SWFL Inc. Statement Regarding Recent Reports of Fecal Bacteria in Southwest Florida Waterways

Advocacy & Policy,

SWFL Inc. statement regarding recent reports of Fecal Bacteria in Southwest Florida Waterways

According to a recent report published by FAU, human fecal bacteria has been found in Lee County Waters. The study found evidence that septic systems are contributing to Southwest Florida’s declining water quality.   

“These water quality issues in North Fort Myers are caused by aging septic systems installed in high densities areas with shallow water tables. In addition, the presence of canals in these residential areas with septic systems may increase the rate of pollutant transfer from groundwater to surface water via tidal pumping,” said Brian Lapointe, Ph.D., senior author and a research professor at FAU Harbor Branch. “Based on our previous research, we suspected that waste from septic systems was an important source of nutrient and bacterial pollution in North Fort Myers, and therefore location would be a more important factor for water quality than temporal factors, such as project year or season.” 

While it is easy for some to point fingers at the communities surrounding Lake Okeechobee, a 2015 UF study stated that 70% of inflows to the Caloosahatchee was local basin runoff. Making matters worse, it was reported last April that high levels of bacteria were found in Billy Creek. According to Neil Wilkinson, a retired instructor with FGCU’s Marine and Ecological Sciences Program,  “It’s poop, it’s going to, it’s fertilizer, it’s going to feed things that the plants that take advantage of that, and some of the bacteria that take advantage of that, for a lot of these harmful, cause harmful algal blooms, as the algae feeds on the bacteria that fertilizer, they expand, they bloom and these huge numbers, this whole area has been completely filled with blue-green algae at times.”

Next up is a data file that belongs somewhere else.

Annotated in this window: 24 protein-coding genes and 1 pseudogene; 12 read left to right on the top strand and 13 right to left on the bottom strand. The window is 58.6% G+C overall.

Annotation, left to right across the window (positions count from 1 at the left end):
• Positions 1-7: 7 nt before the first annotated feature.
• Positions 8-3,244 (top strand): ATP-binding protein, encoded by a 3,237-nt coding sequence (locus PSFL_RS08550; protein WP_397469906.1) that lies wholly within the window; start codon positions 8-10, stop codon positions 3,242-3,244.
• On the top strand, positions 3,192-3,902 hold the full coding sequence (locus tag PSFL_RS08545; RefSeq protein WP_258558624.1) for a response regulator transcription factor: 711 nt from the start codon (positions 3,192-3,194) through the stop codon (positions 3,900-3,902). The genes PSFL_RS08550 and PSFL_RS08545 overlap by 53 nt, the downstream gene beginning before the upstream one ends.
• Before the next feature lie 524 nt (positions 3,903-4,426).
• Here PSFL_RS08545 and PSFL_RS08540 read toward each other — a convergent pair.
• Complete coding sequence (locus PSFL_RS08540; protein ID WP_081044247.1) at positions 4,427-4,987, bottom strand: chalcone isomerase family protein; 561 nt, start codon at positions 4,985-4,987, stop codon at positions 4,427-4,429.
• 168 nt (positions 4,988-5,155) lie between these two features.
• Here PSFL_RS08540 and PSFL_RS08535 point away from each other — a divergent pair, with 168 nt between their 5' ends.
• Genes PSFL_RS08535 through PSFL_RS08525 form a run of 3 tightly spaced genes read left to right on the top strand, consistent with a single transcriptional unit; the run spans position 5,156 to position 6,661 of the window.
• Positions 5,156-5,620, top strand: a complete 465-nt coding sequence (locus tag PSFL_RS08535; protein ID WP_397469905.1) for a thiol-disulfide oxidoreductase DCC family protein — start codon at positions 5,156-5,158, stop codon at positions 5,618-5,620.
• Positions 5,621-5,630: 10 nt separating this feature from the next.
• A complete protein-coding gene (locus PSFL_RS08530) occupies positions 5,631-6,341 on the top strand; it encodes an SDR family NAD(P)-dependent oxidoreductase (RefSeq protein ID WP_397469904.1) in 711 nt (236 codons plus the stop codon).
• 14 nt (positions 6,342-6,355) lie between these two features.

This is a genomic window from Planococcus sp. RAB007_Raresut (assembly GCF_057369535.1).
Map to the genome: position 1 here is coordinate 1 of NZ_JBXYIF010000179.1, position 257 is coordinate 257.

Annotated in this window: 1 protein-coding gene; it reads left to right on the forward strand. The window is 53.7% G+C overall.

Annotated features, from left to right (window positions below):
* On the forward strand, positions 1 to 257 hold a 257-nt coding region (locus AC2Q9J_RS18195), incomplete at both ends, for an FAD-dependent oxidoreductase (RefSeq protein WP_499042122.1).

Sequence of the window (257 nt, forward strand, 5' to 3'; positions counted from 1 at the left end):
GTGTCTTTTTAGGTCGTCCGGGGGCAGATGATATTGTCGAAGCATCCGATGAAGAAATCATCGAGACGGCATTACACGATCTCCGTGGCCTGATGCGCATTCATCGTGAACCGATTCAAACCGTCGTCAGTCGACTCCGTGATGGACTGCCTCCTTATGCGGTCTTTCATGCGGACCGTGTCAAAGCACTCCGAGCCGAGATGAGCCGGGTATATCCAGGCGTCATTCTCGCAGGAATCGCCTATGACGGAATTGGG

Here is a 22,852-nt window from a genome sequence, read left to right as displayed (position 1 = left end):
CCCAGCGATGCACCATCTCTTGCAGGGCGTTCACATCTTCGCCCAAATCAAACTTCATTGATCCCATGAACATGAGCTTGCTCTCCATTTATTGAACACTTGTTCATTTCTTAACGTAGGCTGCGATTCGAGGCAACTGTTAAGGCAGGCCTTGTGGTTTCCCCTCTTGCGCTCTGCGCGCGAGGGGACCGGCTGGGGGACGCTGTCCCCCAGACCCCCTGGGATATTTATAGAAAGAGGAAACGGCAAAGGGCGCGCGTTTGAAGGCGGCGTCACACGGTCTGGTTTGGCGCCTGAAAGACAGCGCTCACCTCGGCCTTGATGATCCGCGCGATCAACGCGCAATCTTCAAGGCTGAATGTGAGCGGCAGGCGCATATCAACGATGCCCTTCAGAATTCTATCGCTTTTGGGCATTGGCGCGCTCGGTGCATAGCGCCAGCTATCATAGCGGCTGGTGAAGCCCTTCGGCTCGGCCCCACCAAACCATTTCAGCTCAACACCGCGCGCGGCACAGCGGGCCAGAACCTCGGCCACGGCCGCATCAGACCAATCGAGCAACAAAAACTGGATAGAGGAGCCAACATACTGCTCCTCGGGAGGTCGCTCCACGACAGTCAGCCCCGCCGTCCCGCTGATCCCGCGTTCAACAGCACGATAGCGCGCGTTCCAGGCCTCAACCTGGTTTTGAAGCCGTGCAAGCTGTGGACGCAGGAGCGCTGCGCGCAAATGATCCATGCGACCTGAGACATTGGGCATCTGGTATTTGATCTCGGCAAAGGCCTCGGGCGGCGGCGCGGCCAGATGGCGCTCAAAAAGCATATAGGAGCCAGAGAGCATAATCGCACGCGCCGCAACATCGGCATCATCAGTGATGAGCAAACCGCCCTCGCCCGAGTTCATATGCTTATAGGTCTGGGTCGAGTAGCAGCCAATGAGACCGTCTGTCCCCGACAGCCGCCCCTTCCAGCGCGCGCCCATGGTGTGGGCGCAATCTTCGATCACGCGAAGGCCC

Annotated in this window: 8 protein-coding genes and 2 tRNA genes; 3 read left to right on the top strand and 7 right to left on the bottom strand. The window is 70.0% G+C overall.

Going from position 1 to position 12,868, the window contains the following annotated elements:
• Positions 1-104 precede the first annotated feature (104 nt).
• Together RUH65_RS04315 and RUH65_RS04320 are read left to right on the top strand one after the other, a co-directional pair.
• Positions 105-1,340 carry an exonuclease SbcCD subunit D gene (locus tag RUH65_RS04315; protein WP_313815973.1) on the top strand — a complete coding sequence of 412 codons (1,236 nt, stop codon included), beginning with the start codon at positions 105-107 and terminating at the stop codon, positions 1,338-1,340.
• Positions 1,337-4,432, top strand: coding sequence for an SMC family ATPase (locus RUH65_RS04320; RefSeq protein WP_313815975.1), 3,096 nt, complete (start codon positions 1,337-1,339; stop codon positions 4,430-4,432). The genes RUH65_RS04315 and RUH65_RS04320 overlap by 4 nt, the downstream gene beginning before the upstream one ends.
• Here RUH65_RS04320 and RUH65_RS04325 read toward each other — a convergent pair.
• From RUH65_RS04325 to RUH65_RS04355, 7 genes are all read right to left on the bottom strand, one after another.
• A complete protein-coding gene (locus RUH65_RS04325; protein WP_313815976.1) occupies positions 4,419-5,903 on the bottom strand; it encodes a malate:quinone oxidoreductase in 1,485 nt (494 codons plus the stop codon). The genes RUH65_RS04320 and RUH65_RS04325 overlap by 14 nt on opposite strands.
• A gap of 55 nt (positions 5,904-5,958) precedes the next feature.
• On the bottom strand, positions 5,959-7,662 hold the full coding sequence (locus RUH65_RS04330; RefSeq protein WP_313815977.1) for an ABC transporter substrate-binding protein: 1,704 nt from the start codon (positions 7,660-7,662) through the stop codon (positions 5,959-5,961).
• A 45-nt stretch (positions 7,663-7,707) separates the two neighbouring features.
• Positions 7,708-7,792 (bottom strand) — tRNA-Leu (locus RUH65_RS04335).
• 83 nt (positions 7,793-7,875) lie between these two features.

Combine this with the recent FAU report about old septic tanks, it is evident that many of our water quality problems are happening in our own backyard. We can’t continue to play the blame game and must address the challenges we are seeing locally.  

“Clean water is critical to the success of Southwest Florida’s business community”, said Tiffany Esposito, SWFL Inc.’s President & CEO. “Our region can’t afford another summer like we saw in 2018. To maintain our quality of life and promote Southwest Florida has the best place to live, work, and play, we must have clean water”. 

SWFL Inc. will continue to work with both local and state partners to keep our water clean. Our efforts will be heavily focused on local policy solutions, and we will continue to shed light on water quality issues in Southwest Florida. We will actively advocate for stricter septic tank inspection requirements, penalties for improper maintenance, and infrastructure upgrades. Funding for septic to sewer should strategically target the region’s most vulnerable areas. To protect our most precious resource, we need to clean up what is going in our own backyard.  

To stay involved with SWFL Inc.’s advocacy efforts, visit https://www.swflinc.com/economic-development